Do the holes in splitter plates reduce the boundary layer?
Yes. Suction is applied to remove the slow-moving layer of air close to the surface, so the air entering the intake has as uniform a speed distribution over the intake cross section as possible. That this air is used for cooling before being dumped overboard is sensible, but if cooling were the single purpose for sucking it in, then better and more efficient designs exist.
The boundary layer which has built up on the forward fuselage is removed by the splitter plate itself. The perforation is only for removing the fresh boundary layer which has built up over the upstream length of the splitter plate.
On some spike intakes the designers even implemented boundary layer suction on the intake cone, ducting the flow through struts in the intake to the outside of the engine. Even this complex arrangement seems to be worth it because it improves the efficiency of the intake and allows to widen its operating limits. From this article of the Airspacemag web site:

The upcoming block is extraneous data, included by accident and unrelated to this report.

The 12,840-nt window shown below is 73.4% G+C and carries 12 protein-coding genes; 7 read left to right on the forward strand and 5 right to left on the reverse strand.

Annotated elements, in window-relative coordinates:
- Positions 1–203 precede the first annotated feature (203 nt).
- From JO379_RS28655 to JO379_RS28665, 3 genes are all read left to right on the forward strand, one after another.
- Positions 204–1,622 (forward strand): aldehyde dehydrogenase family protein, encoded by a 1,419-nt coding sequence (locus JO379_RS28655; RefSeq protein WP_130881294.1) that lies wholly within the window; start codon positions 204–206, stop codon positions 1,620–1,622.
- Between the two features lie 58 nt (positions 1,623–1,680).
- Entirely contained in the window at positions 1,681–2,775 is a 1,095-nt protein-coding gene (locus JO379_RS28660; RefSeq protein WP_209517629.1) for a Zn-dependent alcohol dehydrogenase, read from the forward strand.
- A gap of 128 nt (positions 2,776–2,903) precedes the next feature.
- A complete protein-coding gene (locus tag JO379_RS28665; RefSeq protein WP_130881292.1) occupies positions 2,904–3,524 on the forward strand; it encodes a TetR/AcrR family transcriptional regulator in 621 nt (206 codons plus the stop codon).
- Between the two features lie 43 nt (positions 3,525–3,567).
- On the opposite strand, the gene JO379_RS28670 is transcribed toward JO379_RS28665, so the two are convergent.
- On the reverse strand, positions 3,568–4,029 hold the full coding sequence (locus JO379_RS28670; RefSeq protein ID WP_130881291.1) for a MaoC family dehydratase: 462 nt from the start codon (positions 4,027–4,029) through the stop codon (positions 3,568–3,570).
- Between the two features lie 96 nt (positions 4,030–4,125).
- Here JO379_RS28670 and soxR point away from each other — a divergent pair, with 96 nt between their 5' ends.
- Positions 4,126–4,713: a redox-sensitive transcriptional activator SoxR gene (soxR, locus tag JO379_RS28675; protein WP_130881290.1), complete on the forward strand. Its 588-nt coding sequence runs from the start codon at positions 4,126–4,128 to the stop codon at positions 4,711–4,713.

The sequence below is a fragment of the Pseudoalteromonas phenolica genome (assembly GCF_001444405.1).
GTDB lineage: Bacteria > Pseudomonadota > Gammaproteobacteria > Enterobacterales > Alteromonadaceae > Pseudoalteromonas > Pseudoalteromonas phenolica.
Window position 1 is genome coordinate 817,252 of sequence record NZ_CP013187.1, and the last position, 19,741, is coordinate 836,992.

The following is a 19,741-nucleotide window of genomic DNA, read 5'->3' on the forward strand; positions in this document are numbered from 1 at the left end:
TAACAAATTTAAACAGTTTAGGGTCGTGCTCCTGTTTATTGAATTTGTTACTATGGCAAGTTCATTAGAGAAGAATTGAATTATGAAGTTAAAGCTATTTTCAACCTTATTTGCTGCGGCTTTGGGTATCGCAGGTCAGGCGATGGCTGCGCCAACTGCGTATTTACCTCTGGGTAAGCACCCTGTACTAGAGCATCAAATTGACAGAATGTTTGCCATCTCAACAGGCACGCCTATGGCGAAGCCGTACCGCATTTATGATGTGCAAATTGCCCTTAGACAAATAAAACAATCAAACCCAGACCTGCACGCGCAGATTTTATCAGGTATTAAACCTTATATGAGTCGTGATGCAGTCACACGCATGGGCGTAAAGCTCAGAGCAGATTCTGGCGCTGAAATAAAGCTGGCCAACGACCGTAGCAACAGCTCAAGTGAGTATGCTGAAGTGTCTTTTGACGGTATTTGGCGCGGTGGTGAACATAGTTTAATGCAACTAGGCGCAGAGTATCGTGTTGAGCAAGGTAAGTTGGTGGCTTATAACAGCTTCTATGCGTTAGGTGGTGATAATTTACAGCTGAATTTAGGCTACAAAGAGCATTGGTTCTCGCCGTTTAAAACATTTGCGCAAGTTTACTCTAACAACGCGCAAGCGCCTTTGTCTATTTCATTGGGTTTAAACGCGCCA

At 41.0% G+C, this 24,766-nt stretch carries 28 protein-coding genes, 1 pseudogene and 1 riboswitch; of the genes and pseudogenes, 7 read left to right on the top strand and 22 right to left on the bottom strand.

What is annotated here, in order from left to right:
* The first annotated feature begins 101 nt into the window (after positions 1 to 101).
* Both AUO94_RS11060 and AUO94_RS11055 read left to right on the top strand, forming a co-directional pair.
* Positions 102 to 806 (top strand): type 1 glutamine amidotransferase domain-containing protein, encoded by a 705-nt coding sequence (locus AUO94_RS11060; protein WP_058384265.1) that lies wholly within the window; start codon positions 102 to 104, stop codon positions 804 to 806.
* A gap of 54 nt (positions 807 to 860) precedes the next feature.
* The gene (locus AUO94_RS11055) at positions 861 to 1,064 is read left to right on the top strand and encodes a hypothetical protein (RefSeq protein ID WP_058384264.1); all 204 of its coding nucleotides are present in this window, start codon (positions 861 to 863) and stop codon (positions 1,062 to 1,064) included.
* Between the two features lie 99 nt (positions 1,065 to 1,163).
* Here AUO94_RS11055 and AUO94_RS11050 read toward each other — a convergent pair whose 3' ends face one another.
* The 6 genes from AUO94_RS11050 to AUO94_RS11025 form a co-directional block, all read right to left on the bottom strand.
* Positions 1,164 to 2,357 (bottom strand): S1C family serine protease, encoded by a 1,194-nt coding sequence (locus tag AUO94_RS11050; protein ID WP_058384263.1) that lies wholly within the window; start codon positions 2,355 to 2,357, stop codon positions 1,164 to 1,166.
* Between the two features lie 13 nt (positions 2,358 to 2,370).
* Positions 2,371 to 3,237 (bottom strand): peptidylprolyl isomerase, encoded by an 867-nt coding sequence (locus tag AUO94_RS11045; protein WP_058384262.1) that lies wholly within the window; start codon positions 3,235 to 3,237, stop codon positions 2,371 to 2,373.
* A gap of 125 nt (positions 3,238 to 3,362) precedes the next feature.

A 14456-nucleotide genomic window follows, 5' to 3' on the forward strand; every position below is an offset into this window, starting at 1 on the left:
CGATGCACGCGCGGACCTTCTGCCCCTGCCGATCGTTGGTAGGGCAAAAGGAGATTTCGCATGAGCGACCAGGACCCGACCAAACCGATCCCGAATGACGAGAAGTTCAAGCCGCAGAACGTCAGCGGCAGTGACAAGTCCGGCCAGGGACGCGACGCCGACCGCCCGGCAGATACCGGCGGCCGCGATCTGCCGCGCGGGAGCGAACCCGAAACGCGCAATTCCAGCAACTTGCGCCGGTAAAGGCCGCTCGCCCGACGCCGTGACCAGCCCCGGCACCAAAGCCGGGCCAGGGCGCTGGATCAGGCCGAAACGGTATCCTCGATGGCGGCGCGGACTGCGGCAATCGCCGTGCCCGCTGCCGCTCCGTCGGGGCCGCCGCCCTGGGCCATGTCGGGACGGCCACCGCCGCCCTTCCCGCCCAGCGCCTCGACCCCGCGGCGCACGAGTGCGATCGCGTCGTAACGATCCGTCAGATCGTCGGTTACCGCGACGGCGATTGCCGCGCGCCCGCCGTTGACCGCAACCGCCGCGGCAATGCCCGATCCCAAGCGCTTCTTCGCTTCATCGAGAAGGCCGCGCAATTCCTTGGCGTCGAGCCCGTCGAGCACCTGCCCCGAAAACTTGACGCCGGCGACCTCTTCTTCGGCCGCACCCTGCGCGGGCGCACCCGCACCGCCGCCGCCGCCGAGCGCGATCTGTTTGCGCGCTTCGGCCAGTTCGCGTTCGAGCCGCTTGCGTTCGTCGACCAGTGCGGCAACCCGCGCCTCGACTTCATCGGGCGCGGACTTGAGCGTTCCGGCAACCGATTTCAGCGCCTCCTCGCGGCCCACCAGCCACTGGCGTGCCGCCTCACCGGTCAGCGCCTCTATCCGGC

The SR-71 inlet rids itself of boundary layer air by sucking it in
through slots on the spike and passing it through ducts that exit the
The airflow schematics in the picture below call this particular flow "centerbody bleed". Note how it is reversed at low speed in order to suck more air into the engine while it is used to dump the boundary layer air as soon as intake pressure rises above ambient pressure at higher flight speeds.
SR-71 engine airflow patterns (picture source)